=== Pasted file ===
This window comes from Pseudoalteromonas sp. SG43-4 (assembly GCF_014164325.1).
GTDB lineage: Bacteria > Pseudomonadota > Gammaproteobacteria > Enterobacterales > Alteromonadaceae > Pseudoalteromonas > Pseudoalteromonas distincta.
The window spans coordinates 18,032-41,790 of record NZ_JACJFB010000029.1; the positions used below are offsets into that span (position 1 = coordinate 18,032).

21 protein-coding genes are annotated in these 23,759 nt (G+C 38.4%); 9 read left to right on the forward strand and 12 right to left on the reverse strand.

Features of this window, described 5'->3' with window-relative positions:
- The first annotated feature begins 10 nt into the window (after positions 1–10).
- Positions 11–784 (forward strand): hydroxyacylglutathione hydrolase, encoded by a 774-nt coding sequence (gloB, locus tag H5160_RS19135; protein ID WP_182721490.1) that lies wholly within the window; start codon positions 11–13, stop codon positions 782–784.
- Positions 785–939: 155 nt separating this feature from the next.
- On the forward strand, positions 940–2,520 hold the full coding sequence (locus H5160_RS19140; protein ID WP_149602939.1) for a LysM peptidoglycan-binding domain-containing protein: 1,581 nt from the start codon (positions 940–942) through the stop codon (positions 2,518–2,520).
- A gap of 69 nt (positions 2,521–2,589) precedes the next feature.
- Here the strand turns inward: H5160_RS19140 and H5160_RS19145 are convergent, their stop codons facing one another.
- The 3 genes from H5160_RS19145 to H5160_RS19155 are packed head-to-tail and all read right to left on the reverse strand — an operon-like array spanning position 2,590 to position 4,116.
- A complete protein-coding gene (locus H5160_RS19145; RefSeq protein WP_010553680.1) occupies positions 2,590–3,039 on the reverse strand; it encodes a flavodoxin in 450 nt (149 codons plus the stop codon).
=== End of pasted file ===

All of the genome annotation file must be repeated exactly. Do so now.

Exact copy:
This window comes from Pseudoalteromonas sp. SG43-4 (assembly GCF_014164325.1).
GTDB lineage: Bacteria > Pseudomonadota > Gammaproteobacteria > Enterobacterales > Alteromonadaceae > Pseudoalteromonas > Pseudoalteromonas distincta.
The window spans coordinates 18,032-41,790 of record NZ_JACJFB010000029.1; the positions used below are offsets into that span (position 1 = coordinate 18,032).

21 protein-coding genes are annotated in these 23,759 nt (G+C 38.4%); 9 read left to right on the forward strand and 12 right to left on the reverse strand.

Features of this window, described 5'->3' with window-relative positions:
- The first annotated feature begins 10 nt into the window (after positions 1–10).
- Positions 11–784 (forward strand): hydroxyacylglutathione hydrolase, encoded by a 774-nt coding sequence (gloB, locus tag H5160_RS19135; protein ID WP_182721490.1) that lies wholly within the window; start codon positions 11–13, stop codon positions 782–784.
- Positions 785–939: 155 nt separating this feature from the next.
- On the forward strand, positions 940–2,520 hold the full coding sequence (locus H5160_RS19140; protein ID WP_149602939.1) for a LysM peptidoglycan-binding domain-containing protein: 1,581 nt from the start codon (positions 940–942) through the stop codon (positions 2,518–2,520).
- A gap of 69 nt (positions 2,521–2,589) precedes the next feature.
- Here the strand turns inward: H5160_RS19140 and H5160_RS19145 are convergent, their stop codons facing one another.
- The 3 genes from H5160_RS19145 to H5160_RS19155 are packed head-to-tail and all read right to left on the reverse strand — an operon-like array spanning position 2,590 to position 4,116.
- A complete protein-coding gene (locus H5160_RS19145; RefSeq protein WP_010553680.1) occupies positions 2,590–3,039 on the reverse strand; it encodes a flavodoxin in 450 nt (149 codons plus the stop codon).